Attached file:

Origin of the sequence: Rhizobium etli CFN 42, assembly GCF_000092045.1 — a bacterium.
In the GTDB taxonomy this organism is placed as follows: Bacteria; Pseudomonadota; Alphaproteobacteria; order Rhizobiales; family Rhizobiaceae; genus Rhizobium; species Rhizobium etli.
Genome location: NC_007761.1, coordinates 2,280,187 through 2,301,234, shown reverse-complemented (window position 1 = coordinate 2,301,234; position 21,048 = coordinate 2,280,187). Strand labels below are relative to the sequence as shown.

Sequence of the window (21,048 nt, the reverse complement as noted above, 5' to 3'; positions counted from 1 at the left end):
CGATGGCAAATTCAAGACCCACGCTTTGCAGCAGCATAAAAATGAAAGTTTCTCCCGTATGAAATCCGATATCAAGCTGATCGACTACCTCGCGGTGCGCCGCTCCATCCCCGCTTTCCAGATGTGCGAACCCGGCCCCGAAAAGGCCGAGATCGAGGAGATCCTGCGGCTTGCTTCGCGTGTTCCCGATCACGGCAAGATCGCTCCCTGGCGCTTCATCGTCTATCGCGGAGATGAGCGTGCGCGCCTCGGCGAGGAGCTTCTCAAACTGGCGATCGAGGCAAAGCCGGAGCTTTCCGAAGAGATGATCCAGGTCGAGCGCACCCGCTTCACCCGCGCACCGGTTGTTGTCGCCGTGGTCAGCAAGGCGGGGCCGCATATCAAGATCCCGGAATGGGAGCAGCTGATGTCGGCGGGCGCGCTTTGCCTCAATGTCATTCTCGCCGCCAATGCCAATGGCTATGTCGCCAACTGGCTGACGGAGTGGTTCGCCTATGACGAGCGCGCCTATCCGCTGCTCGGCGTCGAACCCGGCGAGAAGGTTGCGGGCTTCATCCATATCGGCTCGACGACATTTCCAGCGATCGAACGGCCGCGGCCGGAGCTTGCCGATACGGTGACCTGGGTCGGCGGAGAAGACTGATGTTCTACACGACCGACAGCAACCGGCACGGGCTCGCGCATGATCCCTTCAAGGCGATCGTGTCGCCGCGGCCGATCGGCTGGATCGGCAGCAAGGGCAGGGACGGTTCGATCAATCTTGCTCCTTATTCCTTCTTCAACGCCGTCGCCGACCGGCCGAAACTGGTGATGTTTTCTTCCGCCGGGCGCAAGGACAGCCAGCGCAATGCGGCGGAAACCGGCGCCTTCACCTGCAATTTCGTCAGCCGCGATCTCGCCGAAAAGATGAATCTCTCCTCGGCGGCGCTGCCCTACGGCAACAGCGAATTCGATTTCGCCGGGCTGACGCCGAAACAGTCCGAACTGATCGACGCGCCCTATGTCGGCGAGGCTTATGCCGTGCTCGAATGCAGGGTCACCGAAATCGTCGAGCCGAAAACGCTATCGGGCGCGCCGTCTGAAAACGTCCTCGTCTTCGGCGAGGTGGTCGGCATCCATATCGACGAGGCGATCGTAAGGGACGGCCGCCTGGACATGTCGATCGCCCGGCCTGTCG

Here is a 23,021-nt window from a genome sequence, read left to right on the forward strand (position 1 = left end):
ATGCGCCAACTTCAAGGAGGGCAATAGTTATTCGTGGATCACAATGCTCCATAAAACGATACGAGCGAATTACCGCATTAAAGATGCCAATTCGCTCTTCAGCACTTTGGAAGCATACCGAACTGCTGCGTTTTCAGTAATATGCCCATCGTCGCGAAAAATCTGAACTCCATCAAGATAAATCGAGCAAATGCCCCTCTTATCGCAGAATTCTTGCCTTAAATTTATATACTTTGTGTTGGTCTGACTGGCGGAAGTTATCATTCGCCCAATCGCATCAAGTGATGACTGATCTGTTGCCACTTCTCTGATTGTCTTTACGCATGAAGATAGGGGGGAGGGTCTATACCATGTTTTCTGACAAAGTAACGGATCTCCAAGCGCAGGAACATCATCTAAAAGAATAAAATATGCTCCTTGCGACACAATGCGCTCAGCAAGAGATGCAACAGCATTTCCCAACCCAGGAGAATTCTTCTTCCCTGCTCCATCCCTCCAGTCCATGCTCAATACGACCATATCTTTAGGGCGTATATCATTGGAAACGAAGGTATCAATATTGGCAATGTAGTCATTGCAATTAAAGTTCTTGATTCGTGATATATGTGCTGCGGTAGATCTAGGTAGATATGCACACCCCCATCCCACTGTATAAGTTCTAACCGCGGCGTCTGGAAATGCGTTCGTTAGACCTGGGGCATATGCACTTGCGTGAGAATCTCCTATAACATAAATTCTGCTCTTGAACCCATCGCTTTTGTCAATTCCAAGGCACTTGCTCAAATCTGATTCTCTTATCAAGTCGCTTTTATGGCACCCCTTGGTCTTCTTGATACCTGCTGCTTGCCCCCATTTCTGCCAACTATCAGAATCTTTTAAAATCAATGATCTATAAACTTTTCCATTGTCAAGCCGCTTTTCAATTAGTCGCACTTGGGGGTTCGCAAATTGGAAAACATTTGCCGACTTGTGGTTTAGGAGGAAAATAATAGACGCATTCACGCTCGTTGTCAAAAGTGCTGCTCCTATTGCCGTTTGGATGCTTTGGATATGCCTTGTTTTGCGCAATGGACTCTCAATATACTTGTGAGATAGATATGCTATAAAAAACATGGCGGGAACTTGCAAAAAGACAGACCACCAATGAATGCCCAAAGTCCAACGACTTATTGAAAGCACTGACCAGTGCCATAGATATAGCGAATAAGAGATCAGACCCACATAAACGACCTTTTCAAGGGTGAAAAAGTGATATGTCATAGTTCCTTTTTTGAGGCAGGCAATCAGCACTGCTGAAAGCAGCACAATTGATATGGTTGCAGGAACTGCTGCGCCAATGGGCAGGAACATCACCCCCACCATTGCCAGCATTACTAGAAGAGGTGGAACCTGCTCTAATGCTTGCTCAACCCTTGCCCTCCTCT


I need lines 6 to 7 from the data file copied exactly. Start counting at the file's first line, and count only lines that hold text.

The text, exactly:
Here is a 23,021-nt window from a genome sequence, read left to right on the forward strand (position 1 = left end):
ATGCGCCAACTTCAAGGAGGGCAATAGTTATTCGTGGATCACAATGCTCCATAAAACGATACGAGCGAATTACCGCATTAAAGATGCCAATTCGCTCTTCAGCACTTTGGAAGCATACCGAACTGCTGCGTTTTCAGTAATATGCCCATCGTCGCGAAAAATCTGAACTCCATCAAGATAAATCGAGCAAATGCCCCTCTTATCGCAGAATTCTTGCCTTAAATTTATATACTTTGTGTTGGTCTGACTGGCGGAAGTTATCATTCGCCCAATCGCATCAAGTGATGACTGATCTGTTGCCACTTCTCTGATTGTCTTTACGCATGAAGATAGGGGGGAGGGTCTATACCATGTTTTCTGACAAAGTAACGGATCTCCAAGCGCAGGAACATCATCTAAAAGAATAAAATATGCTCCTTGCGACACAATGCGCTCAGCAAGAGATGCAACAGCATTTCCCAACCCAGGAGAATTCTTCTTCCCTGCTCCATCCCTCCAGTCCATGCTCAATACGACCATATCTTTAGGGCGTATATCATTGGAAACGAAGGTATCAATATTGGCAATGTAGTCATTGCAATTAAAGTTCTTGATTCGTGATATATGTGCTGCGGTAGATCTAGGTAGATATGCACACCCCCATCCCACTGTATAAGTTCTAACCGCGGCGTCTGGAAATGCGTTCGTTAGACCTGGGGCATATGCACTTGCGTGAGAATCTCCTATAACATAAATTCTGCTCTTGAACCCATCGCTTTTGTCAATTCCAAGGCACTTGCTCAAATCTGATTCTCTTATCAAGTCGCTTTTATGGCACCCCTTGGTCTTCTTGATACCTGCTGCTTGCCCCCATTTCTGCCAACTATCAGAATCTTTTAAAATCAATGATCTATAAACTTTTCCATTGTCAAGCCGCTTTTCAATTAGTCGCACTTGGGGGTTCGCAAATTGGAAAACATTTGCCGACTTGTGGTTTAGGAGGAAAATAATAGACGCATTCACGCTCGTTGTCAAAAGTGCTGCTCCTATTGCCGTTTGGATGCTTTGGATATGCCTTGTTTTGCGCAATGGACTCTCAATATACTTGTGAGATAGATATGCTATAAAAAACATGGCGGGAACTTGCAAAAAGACAGACCACCAATGAATGCCCAAAGTCCAACGACTTATTGAAAGCACTGACCAGTGCCATAGATATAGCGAATAAGAGATCAGACCCACATAAACGACCTTTTCAAGGGTGAAAAAGTGATATGTCATAGTTCCTTTTTTGAGGCAGGCAATCAGCACTGCTGAAAGCAGCACAATTGATATGGTTGCAGGAACTGCTGCGCCAATGGGCAGGAACATCACCCCCACCATTGCCAGCATTACTAGAAGAGGTGGAACCTGCTCTAATGCTTGCTCAACCCTTGCCCTCCTCT